Postcard from Japan: Japanese efficiency a thing of beauty

Long-distance Shinkansen bullet trains at Tokyo station. Picture: Charly Triballeau/AFP via Getty Images
Long-distance Shinkansen bullet trains at Tokyo station. Picture: Charly Triballeau/AFP via Getty Images
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Back to Tokyo for my last week here including a quarter-final weekend which sadly doesn’t involve Scotland but two mouth-watering matches to cover – New Zealand v Ireland on Saturday and Japan v South Africa on Sunday.

It’s amazing to think back to when I first arrived in the country’s intimidatingly large and mind-scrambling megalopolis capital just over a month ago.

Back then I felt like ET just arriving on Earth, although that little fella wasn’t restricted to WhatsApp to “phone home” to avoid crippling roaming charges.

After the first week and then a subsequent three moving around this incredible country it’s amazing how quickly things change and you find your feet.

A bit like when you first encounter the London Tube and are initially overwhelmed but, after a few cracks at it, you feel like a proper geezer born within the sound of Bow Bells, barging tourists out of the way and avoiding eye contact with the best of them.

So it was for me arriving back at Shinagawa Station on Tuesday feeling almost like an Edokko, which is the nearest Tokyo equivalent to a Cockney, meaning people of Edo, which was the city’s name in pre-modern times.

My Japan Rail Pass expired on the day Scotland played Japan so no more Shinkansen bullet trains for me, regrettably. But, not to labour a point I and anyone from back home who visits this country makes, the astonishing efficiency, to the point of beauty, of the Japanese rail network never ceases to amaze.

After checking out of my Yokohama hotel I headed straight to the nearest station as there were still murmurings of understandable transport disruption in the wake of Typhoon Hagibis. Upon arrival the guy in the Japan Rail booth told me 400 yen (£2.89) at the ticket machine, then get to platform two but hurry as the train comes in three minutes. Forty minutes later, on a busy standing room only local train, and I was in Tokyo. Remarkable.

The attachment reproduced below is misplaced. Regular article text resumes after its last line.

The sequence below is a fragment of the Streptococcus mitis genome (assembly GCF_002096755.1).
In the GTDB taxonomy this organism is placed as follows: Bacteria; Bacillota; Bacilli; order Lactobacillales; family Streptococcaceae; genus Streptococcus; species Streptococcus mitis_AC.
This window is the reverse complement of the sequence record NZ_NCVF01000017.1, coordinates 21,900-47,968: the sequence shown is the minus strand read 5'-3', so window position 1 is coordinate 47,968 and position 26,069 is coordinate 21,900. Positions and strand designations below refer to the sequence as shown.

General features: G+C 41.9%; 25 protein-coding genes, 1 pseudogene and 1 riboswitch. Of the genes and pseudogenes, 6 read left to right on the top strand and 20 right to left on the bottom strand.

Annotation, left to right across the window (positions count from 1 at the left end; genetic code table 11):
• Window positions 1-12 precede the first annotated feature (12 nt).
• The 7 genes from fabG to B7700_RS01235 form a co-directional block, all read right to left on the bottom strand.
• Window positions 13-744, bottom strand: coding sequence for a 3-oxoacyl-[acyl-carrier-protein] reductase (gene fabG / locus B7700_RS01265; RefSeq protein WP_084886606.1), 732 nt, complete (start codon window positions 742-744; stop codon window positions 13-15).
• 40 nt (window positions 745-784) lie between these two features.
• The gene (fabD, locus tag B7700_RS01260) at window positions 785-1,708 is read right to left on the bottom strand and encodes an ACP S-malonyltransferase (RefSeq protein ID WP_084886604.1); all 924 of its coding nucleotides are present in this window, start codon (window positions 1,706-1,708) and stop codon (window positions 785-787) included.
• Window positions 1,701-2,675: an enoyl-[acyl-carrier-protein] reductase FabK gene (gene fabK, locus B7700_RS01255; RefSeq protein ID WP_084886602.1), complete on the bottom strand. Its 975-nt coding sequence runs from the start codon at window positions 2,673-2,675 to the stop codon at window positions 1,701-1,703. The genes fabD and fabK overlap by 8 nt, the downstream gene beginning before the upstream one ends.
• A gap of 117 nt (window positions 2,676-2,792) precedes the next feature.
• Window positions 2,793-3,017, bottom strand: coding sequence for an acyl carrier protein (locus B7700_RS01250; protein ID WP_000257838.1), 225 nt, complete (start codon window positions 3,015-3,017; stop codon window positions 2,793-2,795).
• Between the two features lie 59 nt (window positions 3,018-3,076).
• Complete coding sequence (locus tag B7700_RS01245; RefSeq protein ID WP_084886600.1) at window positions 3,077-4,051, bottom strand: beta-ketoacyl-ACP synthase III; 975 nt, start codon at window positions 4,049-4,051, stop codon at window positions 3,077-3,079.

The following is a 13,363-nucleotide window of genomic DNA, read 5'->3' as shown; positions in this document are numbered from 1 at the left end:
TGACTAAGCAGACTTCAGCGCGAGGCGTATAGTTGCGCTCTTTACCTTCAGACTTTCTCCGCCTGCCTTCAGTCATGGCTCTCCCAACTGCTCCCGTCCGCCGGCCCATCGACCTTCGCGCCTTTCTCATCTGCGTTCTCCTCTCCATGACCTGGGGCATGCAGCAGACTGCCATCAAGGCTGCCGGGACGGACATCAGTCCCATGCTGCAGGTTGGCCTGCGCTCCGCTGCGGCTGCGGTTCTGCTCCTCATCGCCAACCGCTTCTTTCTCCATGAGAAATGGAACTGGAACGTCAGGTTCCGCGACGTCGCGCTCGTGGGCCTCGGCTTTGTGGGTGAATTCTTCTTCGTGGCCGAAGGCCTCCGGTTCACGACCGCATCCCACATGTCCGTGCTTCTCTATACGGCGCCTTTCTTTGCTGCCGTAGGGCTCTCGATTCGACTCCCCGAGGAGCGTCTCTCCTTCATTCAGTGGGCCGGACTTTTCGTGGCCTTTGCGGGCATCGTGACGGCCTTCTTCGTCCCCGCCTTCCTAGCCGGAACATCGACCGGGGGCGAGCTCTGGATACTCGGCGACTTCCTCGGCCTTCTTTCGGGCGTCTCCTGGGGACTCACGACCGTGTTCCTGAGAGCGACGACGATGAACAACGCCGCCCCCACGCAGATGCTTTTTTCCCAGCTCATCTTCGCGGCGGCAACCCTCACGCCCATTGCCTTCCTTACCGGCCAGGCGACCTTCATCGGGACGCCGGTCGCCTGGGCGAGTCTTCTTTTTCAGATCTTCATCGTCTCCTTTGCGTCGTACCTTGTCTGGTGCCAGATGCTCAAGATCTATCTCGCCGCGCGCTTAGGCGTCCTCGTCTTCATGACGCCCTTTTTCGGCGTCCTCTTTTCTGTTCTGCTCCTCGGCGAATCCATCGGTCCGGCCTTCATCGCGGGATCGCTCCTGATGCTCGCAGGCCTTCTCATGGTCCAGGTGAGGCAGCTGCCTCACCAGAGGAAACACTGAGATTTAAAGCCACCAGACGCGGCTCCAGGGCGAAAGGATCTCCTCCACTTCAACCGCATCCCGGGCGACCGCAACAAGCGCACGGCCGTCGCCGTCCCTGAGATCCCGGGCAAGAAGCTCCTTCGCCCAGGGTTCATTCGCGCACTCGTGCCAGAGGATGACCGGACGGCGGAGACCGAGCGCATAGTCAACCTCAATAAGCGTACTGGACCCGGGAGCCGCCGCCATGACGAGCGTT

I left Yokohama behind for the second time after zooming in and out for the Ireland game previously, without experiencing it much, sadly. A hectic workload and the small matter of 36 hours confined in a hotel room as all hell broke loose outside throughout Saturday put paid to that.

Just south of Tokyo, effectively attached to the capital but with an identity of its own and technically the country’s second-biggest city with a population of 3.5 million, I hope one day to get more time in better circumstances to explore.

It was the city where Japan’s first daily newspaper was published and Kirin beer (my favourite here) comes from, so it’s my kinda town. It also has a museum dedicated to Pot Noodles, or Cup Noodles as they’re called in Japan, which were invented in Yokohama in 1956. It may sound far-fetched but the attraction gets rave reviews and, to top it off, you get to design your own flavour of pot (cup) noodle at the end of the tour. Kobe beef and Kirin beer-flavoured would have been my choice but not to be, this time. Consider it added to the bucket list.

Sunday’s game, the extraordinary build-up, the astonishing match, and the continuing aftermath is dealt with in-depth elsewhere in these pages and on our website. On a personal note all I’d say is that it was a simply magnificent occasion played in an unforgettable atmosphere that I felt lucky to attend. Truly an “I was there” moment.

I have a little ritual where I only take with me the match programmes for games which Scotland have won. But I kept this one. I’m not sure if my programme-obsessed colleague Aidan Smith would approve of such non-completism or appreciate the niche aspect.

All we need now is for a Scotland rugby international to be played on Christmas Day (match programmes from football games played on 25 December being Aidan’s endlessly burning fixation). Win, lose or draw I’d keep that one, too.

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